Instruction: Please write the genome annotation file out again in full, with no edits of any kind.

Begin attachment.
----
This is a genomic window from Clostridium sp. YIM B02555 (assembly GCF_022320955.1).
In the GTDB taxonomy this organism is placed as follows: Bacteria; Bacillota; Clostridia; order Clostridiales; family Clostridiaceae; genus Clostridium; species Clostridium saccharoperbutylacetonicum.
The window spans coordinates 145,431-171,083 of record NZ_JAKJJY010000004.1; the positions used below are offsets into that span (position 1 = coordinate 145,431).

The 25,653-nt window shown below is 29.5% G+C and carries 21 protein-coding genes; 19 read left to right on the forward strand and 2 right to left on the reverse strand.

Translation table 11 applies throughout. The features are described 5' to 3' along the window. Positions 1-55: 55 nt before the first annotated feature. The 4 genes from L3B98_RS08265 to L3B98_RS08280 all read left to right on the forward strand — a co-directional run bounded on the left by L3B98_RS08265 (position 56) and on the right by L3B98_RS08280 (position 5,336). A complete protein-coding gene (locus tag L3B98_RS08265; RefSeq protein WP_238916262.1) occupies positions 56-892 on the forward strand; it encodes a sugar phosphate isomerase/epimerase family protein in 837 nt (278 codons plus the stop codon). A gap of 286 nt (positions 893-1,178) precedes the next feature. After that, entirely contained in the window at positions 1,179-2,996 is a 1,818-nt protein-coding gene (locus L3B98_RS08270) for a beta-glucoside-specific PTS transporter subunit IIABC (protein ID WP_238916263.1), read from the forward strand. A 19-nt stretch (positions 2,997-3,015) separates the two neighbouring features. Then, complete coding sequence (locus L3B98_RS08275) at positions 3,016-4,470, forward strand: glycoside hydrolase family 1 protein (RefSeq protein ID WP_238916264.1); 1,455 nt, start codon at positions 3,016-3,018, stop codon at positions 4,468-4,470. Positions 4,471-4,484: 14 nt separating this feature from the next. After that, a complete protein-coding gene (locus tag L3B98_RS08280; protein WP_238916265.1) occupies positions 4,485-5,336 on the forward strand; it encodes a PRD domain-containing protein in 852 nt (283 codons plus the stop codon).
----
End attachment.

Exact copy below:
This is a genomic window from Clostridium sp. YIM B02555 (assembly GCF_022320955.1).
In the GTDB taxonomy this organism is placed as follows: Bacteria; Bacillota; Clostridia; order Clostridiales; family Clostridiaceae; genus Clostridium; species Clostridium saccharoperbutylacetonicum.
The window spans coordinates 145,431-171,083 of record NZ_JAKJJY010000004.1; the positions used below are offsets into that span (position 1 = coordinate 145,431).

The 25,653-nt window shown below is 29.5% G+C and carries 21 protein-coding genes; 19 read left to right on the forward strand and 2 right to left on the reverse strand.

Translation table 11 applies throughout. The features are described 5' to 3' along the window. Positions 1-55: 55 nt before the first annotated feature. The 4 genes from L3B98_RS08265 to L3B98_RS08280 all read left to right on the forward strand — a co-directional run bounded on the left by L3B98_RS08265 (position 56) and on the right by L3B98_RS08280 (position 5,336). A complete protein-coding gene (locus tag L3B98_RS08265; RefSeq protein WP_238916262.1) occupies positions 56-892 on the forward strand; it encodes a sugar phosphate isomerase/epimerase family protein in 837 nt (278 codons plus the stop codon). A gap of 286 nt (positions 893-1,178) precedes the next feature. After that, entirely contained in the window at positions 1,179-2,996 is a 1,818-nt protein-coding gene (locus L3B98_RS08270) for a beta-glucoside-specific PTS transporter subunit IIABC (protein ID WP_238916263.1), read from the forward strand. A 19-nt stretch (positions 2,997-3,015) separates the two neighbouring features. Then, complete coding sequence (locus L3B98_RS08275) at positions 3,016-4,470, forward strand: glycoside hydrolase family 1 protein (RefSeq protein ID WP_238916264.1); 1,455 nt, start codon at positions 3,016-3,018, stop codon at positions 4,468-4,470. Positions 4,471-4,484: 14 nt separating this feature from the next. After that, a complete protein-coding gene (locus tag L3B98_RS08280; protein WP_238916265.1) occupies positions 4,485-5,336 on the forward strand; it encodes a PRD domain-containing protein in 852 nt (283 codons plus the stop codon).